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The death of Joe Paterno, the former Penn State University football coach, revived the discussion about the child-abuse scandal involving former assistant Penn State coach Jerry Sandusky. But it also pointed to an underlying issue — the role of big-time/big-money sports in American college life.
If one looks at the scandal from a distance and over time by reading the original grand jury report, it’s clear that Penn State not only had circled the wagons to protect the reputation of the athletic program, but also that the Pennsylvania Legislature had aided and abetted any kind of cover-up that might occur. Lawmakers in the Keystone state had exempted the university from the open-records law, a move I hope they come to deeply regret.
Now, if you’re tuned in, we find something even more shocking.
According to Jim Romenesko’s blog, the student newspaper at Yale University, the alma mater of 41st and 43rd U.S. presidents George Bush, held off on a different story about alleged sexual abuse and instead reported that the reason for football star Patrick Witt’s sacrificing his Rhodes Scholarship interview was to fight fiercely against archrival Harvard University. What really happened behind the scenes would have remained as deeply buried as the Ivy League’s secret societies had it not been for a Jan. 26 blockbuster story in The New York Times that tore the scab off the puss-filled festering wound of Witt’s story. It turns out that Witt did not forgo an interview for a Rhodes scholarship; instead, the interview had been put on hold over questions about the allegation of sexual assault. The Times' story also implied that Witt's life was more about football than anthing else.
I have personal experience with what a big-name football program does to a university.
In the 1960s, I attended Louisiana State University in Baton Rouge. Yes, the forebears of the LSU “Fightin‛ Tigers” who got thrashed by the University of Alabama in the BCS National Championship game a few weeks ago. One of the star football players was in a biology lab with me. He was not the sharpest scalpel in the dissecting kit. And I suspect that learning the plays for Coach Charlie McLendon’s “three-yards-and-a-cloud-of-dust” offense wasn’t very taxing.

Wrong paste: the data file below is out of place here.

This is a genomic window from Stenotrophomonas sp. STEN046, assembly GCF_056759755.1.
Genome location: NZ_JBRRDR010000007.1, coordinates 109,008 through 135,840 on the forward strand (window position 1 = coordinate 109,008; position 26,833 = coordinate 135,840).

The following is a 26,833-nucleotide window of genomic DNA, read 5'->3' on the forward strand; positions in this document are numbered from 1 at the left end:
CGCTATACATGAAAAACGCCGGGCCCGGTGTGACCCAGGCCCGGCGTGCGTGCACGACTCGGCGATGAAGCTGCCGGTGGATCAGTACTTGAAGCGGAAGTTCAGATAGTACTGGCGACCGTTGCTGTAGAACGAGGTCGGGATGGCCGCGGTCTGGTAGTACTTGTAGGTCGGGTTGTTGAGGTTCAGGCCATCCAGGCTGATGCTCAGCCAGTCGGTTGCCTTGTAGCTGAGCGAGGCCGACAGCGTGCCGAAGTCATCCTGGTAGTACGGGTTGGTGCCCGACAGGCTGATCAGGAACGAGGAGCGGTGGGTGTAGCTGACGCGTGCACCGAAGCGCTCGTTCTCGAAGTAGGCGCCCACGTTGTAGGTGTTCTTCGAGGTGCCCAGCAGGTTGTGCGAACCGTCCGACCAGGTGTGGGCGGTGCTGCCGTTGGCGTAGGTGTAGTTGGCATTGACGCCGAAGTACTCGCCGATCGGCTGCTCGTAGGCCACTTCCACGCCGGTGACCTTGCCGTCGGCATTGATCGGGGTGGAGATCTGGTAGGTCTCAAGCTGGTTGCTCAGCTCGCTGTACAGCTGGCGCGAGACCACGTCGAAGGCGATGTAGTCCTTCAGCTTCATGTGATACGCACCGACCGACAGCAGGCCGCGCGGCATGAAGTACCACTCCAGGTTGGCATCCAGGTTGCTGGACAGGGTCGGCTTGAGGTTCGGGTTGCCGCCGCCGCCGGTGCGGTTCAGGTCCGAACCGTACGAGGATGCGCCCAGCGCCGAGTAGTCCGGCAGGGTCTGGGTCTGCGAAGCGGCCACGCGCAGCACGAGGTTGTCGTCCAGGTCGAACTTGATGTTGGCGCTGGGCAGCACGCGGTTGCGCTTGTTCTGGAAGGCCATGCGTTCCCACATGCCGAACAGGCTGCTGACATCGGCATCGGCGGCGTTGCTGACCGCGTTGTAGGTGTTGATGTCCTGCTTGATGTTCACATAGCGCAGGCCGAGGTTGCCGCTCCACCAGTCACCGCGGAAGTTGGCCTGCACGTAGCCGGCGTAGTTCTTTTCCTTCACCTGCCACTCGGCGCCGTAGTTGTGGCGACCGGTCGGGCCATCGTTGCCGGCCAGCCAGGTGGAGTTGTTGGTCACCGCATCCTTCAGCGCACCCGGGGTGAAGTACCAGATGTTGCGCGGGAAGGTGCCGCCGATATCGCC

But I digress.
In the good olds days, it was common knowledge that the jocks who played great football didn’t need to be competent students. Oh, sure, some were exceptions. The great running back, Billy Cannon, from LSU's teams of the late 1950s went on to be a dentist. But for the most part, players got the special tutoring at the football dorm that “taught to the test,” if you get my drift. The “training table” in the football dorm was renowned for quality, a few steak cuts above the dining hall food endured elsewhere on campus.
It’s clear to anyone who follows sports and popular culture and who read about the Penn State scandal that big-time college sports is the tail wagging the university dog. Penn State and Yale are probably so prominent in the exposés recently through bad luck and some good journalism. Other schools have escaped the bad publicity because their leadership, either within the athletic department or main administration, has managed to suppress information. If you don’t believe Les Miles or Mack Brown can’t pick up the phone and make a discreet call to the local constabulary to get a kid out of trouble, I’d like to know what you’ve been smoking, drinking or chewing.
And don’t forget the American fascination with celebrity, whether it’s college or professional sports, or television and movies. Academic excellence has taken a back seat to campus celebrity just as truthful and civil discussion of public policy has done to celebrity in other parts of our society.
If the Golden Age of American exceptionalism isn’t past, it’s close to its end.
I remember clearly coming out of the old Tulane/Sugar Bowl stadium on that fateful Oct. 4, 1957, to find my father terrified that the Soviet Union had performed an amazing technological triumph, launching Sputnik. It sure shattered our illusions about American science after World War II. We would later regain our edge, for a while, at least.
Now, as I look at university life, I believe we must change the priorities on campus if we are to return America to greatness. That means a radical change in the role of sports in higher education.